After shopping, we were herded to the Eco Lodge Taquile for a traditional lunch of quinoa soup, fried trout and tea. The setting was pleasant and the lunch was fresh and tasty. We then hiked around more of the island to another dock for pick up. The day remained beautiful and the walk was leisurely and lovely. Upon our arrival to the dock, we discovered that the crew had returned to Puno to vote! We were stranded for about an hour and half with no beverages in the hot sun and nowhere to go as we were not allowed to wander. Needless to say, this ended our trip on a sour note. Matt and I struck up a conversation with some friendly Australian tourists who were planning their cocktail hour upon returning to their hotel and we had to break the news to them that it was a dry country due to the elections. We gave them “directions’ to our source in the market and hoped they found some libations for the evening.

There is no doubt that Taquile is beautiful and we felt we saw an authentic way of life (questionable on the Uros Islands), but we also felt unwelcome, which is odd for a community that has decided to become a tourist destination. It is hard to say whether I would recommend either excursion to someone traveling in Peru.

The Tourist Trap of Lake Titicaca – Uros Islands

Maybe it was because we had such a good time in the Colca Canyon. Maybe it was because I ended up so sick that we had to spend substantial cash to change our flights and travel plans back to Ecuador and missed one stop on our vacation. Maybe it is because I live with a gorgeous ocean view and have become spoiled. In any event, Lake Titicaca was the low point on an otherwise spectacular trip to Peru.

Sunrise Over the Lake

Sunrise Over the Lake

Lake Titicaca’s fame, apart from a name that sounds naughty, is as the world’s highest navigable lake at 12,725 feet (3,856 meters) above sea level. It forms a natural separation between Peru and Bolivia. The main tourist attractions are visiting the floating Uros Islands and one of the solid islands known for the handicrafts produced there. Puno is the main Peruvian city on the lake and we knew not to expect much from it. So we booked two nights in a nice hotel and planned to spend our full day on a tour to see the Uros Islands and Taquile Island.

Hotel Libertador

Our Oasis – Hotel Libertador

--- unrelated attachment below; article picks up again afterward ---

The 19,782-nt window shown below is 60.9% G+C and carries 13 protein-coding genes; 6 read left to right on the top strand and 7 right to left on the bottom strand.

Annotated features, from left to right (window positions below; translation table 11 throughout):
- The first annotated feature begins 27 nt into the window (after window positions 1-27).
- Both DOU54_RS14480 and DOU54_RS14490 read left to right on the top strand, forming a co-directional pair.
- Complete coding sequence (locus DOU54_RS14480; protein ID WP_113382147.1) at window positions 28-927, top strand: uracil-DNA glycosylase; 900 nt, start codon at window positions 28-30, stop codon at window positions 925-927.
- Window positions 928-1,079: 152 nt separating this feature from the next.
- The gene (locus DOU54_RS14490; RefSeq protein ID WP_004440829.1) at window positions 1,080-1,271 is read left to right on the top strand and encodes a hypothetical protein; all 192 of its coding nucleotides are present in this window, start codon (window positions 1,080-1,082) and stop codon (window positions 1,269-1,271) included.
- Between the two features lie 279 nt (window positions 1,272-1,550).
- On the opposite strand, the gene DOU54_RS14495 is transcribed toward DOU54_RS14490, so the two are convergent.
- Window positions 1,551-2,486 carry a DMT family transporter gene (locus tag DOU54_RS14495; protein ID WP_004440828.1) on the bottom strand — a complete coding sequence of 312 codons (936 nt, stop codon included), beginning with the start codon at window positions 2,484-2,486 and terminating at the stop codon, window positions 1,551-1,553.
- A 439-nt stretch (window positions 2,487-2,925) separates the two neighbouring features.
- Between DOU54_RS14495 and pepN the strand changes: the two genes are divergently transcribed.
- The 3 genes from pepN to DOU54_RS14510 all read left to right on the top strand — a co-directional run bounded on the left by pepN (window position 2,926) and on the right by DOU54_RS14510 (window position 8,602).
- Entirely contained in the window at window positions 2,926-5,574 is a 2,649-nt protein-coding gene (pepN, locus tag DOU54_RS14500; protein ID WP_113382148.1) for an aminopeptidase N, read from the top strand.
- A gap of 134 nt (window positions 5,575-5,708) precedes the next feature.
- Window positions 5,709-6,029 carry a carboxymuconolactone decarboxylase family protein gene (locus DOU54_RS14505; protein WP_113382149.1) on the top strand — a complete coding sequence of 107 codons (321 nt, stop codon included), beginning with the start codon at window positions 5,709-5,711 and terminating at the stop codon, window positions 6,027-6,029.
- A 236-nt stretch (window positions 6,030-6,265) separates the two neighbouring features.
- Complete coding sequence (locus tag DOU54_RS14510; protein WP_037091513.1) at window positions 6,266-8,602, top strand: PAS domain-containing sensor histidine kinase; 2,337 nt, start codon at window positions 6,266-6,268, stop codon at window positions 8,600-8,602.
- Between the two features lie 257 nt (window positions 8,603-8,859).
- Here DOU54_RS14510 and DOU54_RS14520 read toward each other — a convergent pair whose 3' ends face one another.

My highpoint of our stay came that first night. The Peruvian elections were the next day and we remembered that alcohol sales are prohibited beginning the afternoon prior to the election until the afternoon after the election. Needless to say, this wasn’t going to work for us native Wisconsinites. After confirming that the hotel also couldn’t sell alcohol (although we could have broken into the over-priced mini-bar), we were on a mission. We had some other errands to run and then asked the cab driver if he knew somewhere we could buy alcohol. He named the major grocery chain and we explained that his country’s laws didn’t permit alcohol sales. Clearly the man wasn’t a drinker, because he assured us we were wrong. To be agreeable, we dashed into the store to confirm our knowledge and asked him for a Plan B. He thought a moment and took us to the city market – a multi-block, sprawling affair – dropped us off on the corner where he would wait, and directed us to a store a block down and to the left. We set off and were overwhelmed by a typical, Peruvian market of chaos -food, clothes, sundries, probably some live chickens had we looked hard enough. We backtracked after a few rows and then realized we needed to get a grip. This was nothing new for us and we speak the language. After asking the cell phone vendor where to buy booze, we were given the same directions and found a corner stall doing a booming and obvious business. We bought a bottle of wine for each night’s dinner and were on our way. That night at the hotel restaurant, I brought the wine in my handbag and asked the waiter if they were able to open and serve it to us. He was very gracious and assured us it was no problem, but then tried mightily to get us to give up our seller. He told us how incredibly high the fines were and that he couldn’t believe we found anywhere to buy it. I couldn’t decide if he wanted to turn the vendor in or stop and buy a bottle for himself! (Yes, I recognize that this highpoint says something about me, but apart from being happy to have wine to enjoy with our dinner, the highpoint came from the fact that we actually knew about this law and could navigate everything in Spanish. It made us feel like we really had lived in Peru once upon a time.)